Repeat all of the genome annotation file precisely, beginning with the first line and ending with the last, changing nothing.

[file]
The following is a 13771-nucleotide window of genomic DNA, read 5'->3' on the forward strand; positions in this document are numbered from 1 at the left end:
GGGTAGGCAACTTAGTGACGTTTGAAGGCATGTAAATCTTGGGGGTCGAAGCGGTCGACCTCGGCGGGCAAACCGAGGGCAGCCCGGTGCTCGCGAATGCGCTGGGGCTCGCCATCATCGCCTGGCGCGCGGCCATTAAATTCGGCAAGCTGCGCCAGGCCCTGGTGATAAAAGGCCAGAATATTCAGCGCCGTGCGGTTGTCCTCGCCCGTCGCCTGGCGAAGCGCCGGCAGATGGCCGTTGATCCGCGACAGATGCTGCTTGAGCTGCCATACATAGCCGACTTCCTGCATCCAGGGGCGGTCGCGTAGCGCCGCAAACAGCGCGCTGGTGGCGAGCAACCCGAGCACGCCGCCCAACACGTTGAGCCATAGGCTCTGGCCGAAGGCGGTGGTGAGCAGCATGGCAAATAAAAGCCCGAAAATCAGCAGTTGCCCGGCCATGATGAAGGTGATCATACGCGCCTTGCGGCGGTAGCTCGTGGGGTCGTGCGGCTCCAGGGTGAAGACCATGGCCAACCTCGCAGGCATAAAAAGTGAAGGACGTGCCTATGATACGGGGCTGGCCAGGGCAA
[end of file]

The following is a 13771-nucleotide window of genomic DNA, read 5'->3' on the forward strand; positions in this document are numbered from 1 at the left end:
GGGTAGGCAACTTAGTGACGTTTGAAGGCATGTAAATCTTGGGGGTCGAAGCGGTCGACCTCGGCGGGCAAACCGAGGGCAGCCCGGTGCTCGCGAATGCGCTGGGGCTCGCCATCATCGCCTGGCGCGCGGCCATTAAATTCGGCAAGCTGCGCCAGGCCCTGGTGATAAAAGGCCAGAATATTCAGCGCCGTGCGGTTGTCCTCGCCCGTCGCCTGGCGAAGCGCCGGCAGATGGCCGTTGATCCGCGACAGATGCTGCTTGAGCTGCCATACATAGCCGACTTCCTGCATCCAGGGGCGGTCGCGTAGCGCCGCAAACAGCGCGCTGGTGGCGAGCAACCCGAGCACGCCGCCCAACACGTTGAGCCATAGGCTCTGGCCGAAGGCGGTGGTGAGCAGCATGGCAAATAAAAGCCCGAAAATCAGCAGTTGCCCGGCCATGATGAAGGTGATCATACGCGCCTTGCGGCGGTAGCTCGTGGGGTCGTGCGGCTCCAGGGTGAAGACCATGGCCAACCTCGCAGGCATAAAAAGTGAAGGACGTGCCTATGATACGGGGCTGGCCAGGGCAA